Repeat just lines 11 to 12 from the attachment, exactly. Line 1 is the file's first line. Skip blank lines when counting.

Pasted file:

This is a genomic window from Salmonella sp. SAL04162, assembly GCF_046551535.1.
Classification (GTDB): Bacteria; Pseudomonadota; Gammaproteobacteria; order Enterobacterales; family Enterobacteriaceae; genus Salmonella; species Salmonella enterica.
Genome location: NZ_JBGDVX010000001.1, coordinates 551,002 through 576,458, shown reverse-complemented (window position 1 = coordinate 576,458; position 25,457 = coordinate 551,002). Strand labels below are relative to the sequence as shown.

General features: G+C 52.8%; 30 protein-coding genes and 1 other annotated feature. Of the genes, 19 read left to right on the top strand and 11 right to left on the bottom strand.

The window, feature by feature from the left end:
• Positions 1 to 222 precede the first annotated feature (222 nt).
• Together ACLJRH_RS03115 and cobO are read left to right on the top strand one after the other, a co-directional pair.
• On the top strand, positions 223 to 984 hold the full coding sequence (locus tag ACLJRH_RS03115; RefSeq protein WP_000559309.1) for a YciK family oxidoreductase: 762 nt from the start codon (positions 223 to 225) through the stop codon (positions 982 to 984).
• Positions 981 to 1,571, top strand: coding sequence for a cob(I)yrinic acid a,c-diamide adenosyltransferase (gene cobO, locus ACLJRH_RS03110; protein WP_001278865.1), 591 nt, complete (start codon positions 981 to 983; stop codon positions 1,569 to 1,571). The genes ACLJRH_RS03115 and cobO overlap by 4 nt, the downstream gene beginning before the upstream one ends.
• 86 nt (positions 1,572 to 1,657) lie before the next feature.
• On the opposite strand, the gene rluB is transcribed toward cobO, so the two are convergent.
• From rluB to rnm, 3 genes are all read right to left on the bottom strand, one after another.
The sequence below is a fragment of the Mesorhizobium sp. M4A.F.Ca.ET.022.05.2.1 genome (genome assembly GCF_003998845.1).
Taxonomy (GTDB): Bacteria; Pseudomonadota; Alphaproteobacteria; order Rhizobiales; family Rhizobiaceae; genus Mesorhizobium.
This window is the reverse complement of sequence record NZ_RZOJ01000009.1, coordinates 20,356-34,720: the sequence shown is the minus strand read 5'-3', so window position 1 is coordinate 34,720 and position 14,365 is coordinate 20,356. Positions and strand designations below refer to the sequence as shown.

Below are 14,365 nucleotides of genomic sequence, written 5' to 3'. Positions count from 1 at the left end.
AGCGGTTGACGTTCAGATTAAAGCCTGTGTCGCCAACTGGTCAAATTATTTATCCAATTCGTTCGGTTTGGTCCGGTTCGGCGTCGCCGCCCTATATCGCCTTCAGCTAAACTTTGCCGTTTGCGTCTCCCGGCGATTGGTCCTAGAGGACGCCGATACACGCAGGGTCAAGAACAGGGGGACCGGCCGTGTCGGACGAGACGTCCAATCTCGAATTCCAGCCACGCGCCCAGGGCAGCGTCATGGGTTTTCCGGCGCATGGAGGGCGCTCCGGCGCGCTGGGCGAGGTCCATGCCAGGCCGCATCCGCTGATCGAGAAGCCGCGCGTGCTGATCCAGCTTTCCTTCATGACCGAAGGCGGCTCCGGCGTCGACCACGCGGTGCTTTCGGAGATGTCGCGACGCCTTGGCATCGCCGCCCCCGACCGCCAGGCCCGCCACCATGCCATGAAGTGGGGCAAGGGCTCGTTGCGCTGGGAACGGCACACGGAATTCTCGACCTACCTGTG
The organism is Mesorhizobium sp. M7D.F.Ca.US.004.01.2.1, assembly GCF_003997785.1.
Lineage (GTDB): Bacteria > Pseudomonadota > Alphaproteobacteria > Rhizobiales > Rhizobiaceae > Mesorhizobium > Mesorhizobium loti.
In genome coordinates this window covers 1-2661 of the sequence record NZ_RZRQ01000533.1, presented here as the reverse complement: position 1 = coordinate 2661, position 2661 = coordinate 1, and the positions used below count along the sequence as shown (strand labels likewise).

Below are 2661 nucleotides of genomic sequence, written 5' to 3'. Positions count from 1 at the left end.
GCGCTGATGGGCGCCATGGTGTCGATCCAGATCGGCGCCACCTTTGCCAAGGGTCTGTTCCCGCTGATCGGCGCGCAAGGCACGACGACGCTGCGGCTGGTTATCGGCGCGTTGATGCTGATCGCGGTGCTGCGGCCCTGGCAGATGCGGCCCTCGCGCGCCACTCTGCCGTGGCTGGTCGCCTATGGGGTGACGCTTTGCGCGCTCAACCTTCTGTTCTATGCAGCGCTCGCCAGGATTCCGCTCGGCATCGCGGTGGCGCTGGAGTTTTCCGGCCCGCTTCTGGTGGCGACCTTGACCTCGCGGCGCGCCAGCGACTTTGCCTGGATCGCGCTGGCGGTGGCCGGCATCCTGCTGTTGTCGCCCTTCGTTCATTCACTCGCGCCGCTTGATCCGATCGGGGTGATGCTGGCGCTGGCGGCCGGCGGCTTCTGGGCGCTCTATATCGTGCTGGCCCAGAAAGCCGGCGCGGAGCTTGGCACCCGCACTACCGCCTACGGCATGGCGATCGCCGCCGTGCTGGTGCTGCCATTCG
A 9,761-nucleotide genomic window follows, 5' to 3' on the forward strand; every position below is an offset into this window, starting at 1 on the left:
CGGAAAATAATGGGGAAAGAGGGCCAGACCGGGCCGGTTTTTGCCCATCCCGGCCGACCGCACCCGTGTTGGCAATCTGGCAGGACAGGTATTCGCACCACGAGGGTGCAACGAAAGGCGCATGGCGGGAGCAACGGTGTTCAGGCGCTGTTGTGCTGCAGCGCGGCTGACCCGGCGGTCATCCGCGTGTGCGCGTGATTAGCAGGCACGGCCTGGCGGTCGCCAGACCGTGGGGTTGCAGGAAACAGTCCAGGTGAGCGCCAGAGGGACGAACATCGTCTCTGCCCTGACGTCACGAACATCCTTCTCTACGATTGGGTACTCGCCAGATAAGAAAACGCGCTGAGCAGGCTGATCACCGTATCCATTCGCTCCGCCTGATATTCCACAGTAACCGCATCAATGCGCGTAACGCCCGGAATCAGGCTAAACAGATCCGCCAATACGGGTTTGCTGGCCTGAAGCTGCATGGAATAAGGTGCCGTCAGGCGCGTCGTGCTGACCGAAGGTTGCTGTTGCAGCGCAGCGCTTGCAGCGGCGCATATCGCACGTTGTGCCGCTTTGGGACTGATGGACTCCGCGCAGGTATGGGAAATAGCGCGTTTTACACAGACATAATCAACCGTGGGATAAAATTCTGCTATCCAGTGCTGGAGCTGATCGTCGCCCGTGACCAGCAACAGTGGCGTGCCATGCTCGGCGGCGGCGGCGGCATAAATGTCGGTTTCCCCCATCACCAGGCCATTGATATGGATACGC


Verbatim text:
• On the opposite strand, the gene rluB is transcribed toward cobO, so the two are convergent.
• From rluB to rnm, 3 genes are all read right to left on the bottom strand, one after another.